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cthults
thinned joint compound

I read a suggestion once on skim coating wallboard with joint compound that was thinned to a thick paint consistency then rolled on. Has anyone tried this and if so how thin is the joint compound and what kind of roller would you use that would NOT give a textured finish?

JLMCDANIEL
Re: thinned joint compound

Any rolled on method would still require smoothing with a trowel plus it is not likely to be thick enough to do much good.

I use premixed compound and apply in strips about 2 feet wide and separated about 3 inches, smoothed with a trowel, after it drys apply compound to the ares between the strips. It still takes some sanding or smoothing with a wet sponge.

Jack

A. Spruce
Re: thinned joint compound

Jack is right.

The only time I've ever applied compound with a roller is when I'm trying to match a lightly textured surface.

For skim coating, you're still going to thin the compound slightly to make it more workable. If all you're doing is covering up existing wall texture to a smooth surface, then this will be an easy task. Work in strips as Jack suggests, as this will keep you focused on doing a good job.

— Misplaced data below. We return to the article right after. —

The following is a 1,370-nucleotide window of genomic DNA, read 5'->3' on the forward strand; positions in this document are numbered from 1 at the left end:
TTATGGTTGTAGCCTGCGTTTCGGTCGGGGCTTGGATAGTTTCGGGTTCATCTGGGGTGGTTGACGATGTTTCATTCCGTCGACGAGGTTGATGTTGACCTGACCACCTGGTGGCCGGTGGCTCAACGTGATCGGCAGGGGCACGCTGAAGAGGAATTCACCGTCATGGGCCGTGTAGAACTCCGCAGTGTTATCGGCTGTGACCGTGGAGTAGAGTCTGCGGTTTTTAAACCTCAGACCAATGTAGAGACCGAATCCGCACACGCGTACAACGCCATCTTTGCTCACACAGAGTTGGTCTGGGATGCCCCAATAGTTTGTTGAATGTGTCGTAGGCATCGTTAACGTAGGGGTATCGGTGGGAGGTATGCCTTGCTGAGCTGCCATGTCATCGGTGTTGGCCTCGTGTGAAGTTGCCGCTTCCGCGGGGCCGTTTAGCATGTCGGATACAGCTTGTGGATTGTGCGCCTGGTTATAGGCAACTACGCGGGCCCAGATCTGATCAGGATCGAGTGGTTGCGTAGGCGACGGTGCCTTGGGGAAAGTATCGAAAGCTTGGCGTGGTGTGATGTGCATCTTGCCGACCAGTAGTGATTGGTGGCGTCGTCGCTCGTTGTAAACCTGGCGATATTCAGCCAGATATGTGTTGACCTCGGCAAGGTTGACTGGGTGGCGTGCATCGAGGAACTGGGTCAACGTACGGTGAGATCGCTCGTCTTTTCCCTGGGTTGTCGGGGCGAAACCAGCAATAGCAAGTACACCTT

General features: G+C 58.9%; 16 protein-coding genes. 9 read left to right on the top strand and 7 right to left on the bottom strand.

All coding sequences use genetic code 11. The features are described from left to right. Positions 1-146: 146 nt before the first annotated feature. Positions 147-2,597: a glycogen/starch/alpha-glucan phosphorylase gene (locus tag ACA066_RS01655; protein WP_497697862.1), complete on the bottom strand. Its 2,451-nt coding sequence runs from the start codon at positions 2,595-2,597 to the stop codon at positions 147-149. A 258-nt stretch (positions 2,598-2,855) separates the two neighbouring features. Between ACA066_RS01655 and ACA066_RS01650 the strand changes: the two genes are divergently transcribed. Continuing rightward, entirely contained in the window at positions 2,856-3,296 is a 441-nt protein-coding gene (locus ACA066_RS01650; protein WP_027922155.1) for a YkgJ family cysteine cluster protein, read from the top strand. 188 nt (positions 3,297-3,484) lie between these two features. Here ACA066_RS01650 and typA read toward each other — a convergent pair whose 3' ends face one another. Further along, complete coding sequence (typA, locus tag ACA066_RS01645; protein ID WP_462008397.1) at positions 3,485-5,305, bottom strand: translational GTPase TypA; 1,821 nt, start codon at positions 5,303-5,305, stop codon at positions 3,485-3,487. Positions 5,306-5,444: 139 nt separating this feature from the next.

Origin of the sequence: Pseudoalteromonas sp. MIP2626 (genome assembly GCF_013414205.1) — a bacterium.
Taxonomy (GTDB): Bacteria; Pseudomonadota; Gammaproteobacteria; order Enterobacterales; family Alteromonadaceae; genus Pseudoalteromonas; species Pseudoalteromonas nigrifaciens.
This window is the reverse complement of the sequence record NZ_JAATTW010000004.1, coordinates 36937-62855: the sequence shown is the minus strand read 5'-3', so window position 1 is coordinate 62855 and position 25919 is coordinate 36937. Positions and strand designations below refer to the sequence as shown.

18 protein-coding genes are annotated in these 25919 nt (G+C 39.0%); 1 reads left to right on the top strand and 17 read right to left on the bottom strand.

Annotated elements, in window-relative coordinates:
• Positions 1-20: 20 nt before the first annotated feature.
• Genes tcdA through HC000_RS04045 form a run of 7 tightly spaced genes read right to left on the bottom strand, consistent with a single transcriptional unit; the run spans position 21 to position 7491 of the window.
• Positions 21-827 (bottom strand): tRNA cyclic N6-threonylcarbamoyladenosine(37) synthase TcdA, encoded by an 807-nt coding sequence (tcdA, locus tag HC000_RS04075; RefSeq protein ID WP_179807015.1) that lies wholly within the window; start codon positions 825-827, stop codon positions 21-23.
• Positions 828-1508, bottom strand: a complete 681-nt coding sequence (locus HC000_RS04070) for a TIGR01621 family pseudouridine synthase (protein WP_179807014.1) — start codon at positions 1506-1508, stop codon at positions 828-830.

Don't over apply the compound, you're going to need several coats anyway. Work a small area at a time, try to leave as few knife marks as possible, the smoother you get it while it's wet, the less sanding later.

Between coats, scr-ape the knife over the surface of the dry wall to knock down chunks and ridges before continuing, this will cut your skimming and sanding work down considerably by not having to smooth out new bumps and lumps you've created.

dj1
Re: thinned joint compound

If you thin the mud too much you end up with worthless soup.

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